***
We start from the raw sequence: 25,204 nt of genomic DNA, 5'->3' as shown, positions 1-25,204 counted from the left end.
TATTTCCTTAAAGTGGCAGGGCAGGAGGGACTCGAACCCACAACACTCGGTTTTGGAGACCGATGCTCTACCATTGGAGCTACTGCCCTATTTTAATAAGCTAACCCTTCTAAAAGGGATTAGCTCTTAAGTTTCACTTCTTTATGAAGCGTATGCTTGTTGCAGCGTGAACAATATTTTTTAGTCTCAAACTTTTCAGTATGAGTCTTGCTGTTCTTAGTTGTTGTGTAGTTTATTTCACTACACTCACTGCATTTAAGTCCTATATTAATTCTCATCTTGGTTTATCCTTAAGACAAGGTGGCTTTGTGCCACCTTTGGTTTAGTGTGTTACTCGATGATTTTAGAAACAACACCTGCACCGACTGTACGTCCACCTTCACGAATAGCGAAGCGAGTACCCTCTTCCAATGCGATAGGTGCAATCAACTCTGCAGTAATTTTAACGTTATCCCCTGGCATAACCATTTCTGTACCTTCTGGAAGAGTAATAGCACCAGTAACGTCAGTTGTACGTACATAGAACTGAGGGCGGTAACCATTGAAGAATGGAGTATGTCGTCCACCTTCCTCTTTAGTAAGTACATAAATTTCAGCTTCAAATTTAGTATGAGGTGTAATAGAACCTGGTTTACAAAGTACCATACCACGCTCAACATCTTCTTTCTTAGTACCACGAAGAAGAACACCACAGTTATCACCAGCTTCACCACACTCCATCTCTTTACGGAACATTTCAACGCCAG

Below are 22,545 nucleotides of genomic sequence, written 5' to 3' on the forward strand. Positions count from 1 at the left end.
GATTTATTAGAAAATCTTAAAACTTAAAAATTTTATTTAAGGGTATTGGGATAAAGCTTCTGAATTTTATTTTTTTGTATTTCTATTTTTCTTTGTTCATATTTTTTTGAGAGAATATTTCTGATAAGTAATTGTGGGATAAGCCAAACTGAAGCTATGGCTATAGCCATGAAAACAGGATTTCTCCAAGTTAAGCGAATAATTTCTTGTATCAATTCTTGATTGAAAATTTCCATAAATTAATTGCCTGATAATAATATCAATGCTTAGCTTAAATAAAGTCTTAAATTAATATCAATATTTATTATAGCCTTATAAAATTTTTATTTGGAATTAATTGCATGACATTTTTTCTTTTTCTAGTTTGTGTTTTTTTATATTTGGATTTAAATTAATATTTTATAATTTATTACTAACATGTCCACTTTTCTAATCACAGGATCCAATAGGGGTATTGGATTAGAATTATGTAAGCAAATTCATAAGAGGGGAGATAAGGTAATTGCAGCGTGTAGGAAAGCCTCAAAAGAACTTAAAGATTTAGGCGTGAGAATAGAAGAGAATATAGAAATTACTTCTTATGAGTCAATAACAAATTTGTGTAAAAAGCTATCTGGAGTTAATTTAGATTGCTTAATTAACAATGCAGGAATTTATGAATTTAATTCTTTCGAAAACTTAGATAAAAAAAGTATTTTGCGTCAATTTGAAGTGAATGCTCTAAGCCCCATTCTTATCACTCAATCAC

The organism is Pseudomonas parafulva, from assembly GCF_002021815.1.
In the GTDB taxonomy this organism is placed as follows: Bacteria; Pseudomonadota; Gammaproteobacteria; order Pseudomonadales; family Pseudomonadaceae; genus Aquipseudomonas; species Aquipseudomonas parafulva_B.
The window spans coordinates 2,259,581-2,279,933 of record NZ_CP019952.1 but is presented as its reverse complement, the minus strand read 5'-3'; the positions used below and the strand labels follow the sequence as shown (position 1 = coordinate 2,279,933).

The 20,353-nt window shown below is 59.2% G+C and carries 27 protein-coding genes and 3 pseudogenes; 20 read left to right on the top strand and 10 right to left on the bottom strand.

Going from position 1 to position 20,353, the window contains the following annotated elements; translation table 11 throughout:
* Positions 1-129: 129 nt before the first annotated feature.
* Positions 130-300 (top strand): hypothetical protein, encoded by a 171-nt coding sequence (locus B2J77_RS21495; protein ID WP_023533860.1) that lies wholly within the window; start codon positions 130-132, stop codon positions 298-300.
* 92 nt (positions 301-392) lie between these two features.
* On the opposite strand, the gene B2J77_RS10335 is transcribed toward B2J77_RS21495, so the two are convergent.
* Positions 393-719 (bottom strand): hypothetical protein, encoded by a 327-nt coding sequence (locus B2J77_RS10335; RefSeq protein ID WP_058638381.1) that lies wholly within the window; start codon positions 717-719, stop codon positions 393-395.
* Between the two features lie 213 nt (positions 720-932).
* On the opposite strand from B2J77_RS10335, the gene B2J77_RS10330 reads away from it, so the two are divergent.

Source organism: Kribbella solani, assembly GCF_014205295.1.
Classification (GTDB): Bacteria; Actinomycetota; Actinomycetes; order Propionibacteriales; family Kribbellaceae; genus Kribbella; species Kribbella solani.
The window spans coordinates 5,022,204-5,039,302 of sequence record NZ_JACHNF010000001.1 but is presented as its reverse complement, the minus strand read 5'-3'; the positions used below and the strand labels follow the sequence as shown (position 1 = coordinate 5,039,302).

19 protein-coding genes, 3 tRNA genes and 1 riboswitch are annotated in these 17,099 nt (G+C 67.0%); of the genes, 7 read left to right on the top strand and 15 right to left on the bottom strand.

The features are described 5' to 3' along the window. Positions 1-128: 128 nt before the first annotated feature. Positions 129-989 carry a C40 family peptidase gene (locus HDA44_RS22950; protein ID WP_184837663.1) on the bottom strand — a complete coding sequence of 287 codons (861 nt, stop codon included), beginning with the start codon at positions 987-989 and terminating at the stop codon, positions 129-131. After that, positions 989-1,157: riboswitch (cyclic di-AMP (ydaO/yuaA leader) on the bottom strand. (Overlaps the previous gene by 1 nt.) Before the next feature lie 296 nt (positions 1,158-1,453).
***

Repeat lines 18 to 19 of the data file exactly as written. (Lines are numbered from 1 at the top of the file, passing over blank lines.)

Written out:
Classification (GTDB): Bacteria; Actinomycetota; Actinomycetes; order Propionibacteriales; family Kribbellaceae; genus Kribbella; species Kribbella solani.
The window spans coordinates 5,022,204-5,039,302 of sequence record NZ_JACHNF010000001.1 but is presented as its reverse complement, the minus strand read 5'-3'; the positions used below and the strand labels follow the sequence as shown (position 1 = coordinate 5,039,302).